Efficacy of a web-based, tailored, alcohol prevention/intervention program for college students: initial findings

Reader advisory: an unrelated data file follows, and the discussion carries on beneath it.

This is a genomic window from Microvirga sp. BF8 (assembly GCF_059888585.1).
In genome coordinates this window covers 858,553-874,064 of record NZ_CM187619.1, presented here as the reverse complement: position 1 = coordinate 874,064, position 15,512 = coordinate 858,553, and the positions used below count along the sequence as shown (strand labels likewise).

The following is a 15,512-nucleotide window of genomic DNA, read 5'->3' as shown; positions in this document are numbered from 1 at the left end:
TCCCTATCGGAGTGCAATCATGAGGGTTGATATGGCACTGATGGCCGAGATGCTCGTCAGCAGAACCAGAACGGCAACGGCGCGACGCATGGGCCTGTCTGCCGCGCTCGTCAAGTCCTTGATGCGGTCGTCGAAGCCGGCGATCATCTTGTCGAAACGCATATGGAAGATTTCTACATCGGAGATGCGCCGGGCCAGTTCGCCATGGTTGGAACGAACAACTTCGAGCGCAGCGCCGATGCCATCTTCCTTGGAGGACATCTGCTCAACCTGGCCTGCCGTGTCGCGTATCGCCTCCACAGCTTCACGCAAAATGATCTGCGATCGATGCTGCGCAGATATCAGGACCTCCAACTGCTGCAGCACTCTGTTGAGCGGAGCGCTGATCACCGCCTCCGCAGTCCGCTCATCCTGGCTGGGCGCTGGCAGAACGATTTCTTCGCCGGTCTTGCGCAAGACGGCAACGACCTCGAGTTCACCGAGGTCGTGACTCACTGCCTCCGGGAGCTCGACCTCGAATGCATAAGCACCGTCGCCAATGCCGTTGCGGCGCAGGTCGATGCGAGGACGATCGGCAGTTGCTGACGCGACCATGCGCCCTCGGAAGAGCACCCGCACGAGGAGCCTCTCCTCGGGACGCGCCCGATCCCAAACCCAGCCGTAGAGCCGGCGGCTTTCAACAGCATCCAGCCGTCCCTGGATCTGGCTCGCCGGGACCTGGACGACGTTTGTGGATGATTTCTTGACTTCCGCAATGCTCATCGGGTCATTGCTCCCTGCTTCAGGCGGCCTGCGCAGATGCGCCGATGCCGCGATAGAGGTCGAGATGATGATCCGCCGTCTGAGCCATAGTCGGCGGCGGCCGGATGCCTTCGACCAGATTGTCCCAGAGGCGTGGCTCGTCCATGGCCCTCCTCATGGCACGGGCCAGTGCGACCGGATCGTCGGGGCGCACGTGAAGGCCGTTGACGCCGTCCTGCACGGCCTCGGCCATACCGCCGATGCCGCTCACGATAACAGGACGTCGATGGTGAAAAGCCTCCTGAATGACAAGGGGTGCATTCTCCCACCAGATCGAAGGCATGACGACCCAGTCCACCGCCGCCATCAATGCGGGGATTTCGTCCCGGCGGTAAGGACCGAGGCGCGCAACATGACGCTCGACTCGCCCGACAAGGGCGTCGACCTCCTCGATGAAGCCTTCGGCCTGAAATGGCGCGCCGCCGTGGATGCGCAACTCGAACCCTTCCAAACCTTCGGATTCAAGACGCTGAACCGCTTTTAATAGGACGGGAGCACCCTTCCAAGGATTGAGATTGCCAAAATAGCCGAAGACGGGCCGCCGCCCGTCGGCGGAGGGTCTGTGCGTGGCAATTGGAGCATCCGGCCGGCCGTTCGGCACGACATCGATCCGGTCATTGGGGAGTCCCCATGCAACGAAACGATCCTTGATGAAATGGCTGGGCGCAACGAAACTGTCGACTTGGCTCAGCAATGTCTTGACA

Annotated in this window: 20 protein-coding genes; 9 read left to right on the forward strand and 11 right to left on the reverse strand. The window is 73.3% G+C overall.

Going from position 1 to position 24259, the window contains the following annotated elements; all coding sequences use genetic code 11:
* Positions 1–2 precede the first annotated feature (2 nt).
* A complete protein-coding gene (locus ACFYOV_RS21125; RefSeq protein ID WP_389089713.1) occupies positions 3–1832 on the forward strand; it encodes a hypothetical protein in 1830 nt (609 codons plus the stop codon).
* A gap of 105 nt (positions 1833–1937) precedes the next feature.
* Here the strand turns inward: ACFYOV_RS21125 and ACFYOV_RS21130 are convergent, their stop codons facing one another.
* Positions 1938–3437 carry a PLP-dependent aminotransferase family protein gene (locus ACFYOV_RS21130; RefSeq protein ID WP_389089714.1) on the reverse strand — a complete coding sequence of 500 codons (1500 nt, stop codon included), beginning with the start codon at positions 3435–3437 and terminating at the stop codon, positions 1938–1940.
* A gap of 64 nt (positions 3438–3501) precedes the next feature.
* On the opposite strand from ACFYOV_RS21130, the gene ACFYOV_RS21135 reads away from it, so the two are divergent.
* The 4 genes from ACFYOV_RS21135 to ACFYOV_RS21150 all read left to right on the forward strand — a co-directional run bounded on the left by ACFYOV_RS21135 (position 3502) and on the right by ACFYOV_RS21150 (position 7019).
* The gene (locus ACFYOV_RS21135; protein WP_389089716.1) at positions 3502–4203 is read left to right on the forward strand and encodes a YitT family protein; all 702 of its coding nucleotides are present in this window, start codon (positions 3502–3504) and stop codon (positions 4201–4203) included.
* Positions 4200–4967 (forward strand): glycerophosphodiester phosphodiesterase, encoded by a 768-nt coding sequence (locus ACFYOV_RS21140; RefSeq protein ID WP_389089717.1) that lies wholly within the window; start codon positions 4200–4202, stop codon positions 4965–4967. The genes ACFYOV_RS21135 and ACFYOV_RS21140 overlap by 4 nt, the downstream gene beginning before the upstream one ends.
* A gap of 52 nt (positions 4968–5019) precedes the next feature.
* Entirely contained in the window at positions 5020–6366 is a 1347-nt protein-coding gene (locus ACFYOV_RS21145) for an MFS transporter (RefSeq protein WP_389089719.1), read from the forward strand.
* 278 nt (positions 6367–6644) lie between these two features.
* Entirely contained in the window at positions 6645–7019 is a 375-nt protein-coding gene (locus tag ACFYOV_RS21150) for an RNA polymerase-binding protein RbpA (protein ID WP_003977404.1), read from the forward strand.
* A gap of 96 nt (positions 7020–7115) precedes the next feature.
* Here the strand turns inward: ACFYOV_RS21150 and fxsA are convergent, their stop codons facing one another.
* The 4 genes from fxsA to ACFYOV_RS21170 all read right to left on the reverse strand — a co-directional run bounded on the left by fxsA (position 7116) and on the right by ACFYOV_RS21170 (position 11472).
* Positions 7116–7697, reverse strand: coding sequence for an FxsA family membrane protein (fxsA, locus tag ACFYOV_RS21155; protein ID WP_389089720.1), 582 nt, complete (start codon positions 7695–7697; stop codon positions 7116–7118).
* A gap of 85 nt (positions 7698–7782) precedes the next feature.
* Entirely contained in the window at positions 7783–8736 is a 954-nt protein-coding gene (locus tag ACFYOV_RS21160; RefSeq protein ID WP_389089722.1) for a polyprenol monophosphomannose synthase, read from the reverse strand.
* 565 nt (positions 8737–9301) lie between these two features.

OBJECTIVE: Reduce college student at-risk drinking (ARD) using a Web-based brief motivational alcohol prevention/intervention called Michigan Prevention and Alcohol Safety for Students (M-PASS). PARTICIPANTS: Participants included 1,137 randomly sampled first-year college students, including 59% female, 80% white, and averaged age 18.1 years. METHODS: Intervention group participants (n = 616) attended 4 online M-PASS sessions, receiving feedback tailored to individual drinking patterns and concepts from 4 behavior change theories. Control group participants (n = 521) completed a mid-phase survey, and both groups were surveyed at baseline and posttest. RESULTS: Evidence of M-PASS's efficacy was found. The intervention was associated with advanced stage of change, lower tolerance of drinking and drink/driving, fewer reasons to drink, and use of more strategies to avoid ARD. Preliminary evidence of behavioral change was also found. Efficacy was greater for women than men. CONCLUSIONS: Web-based programs may be useful in reducing alcohol-related risk among college students. Further evaluation is needed.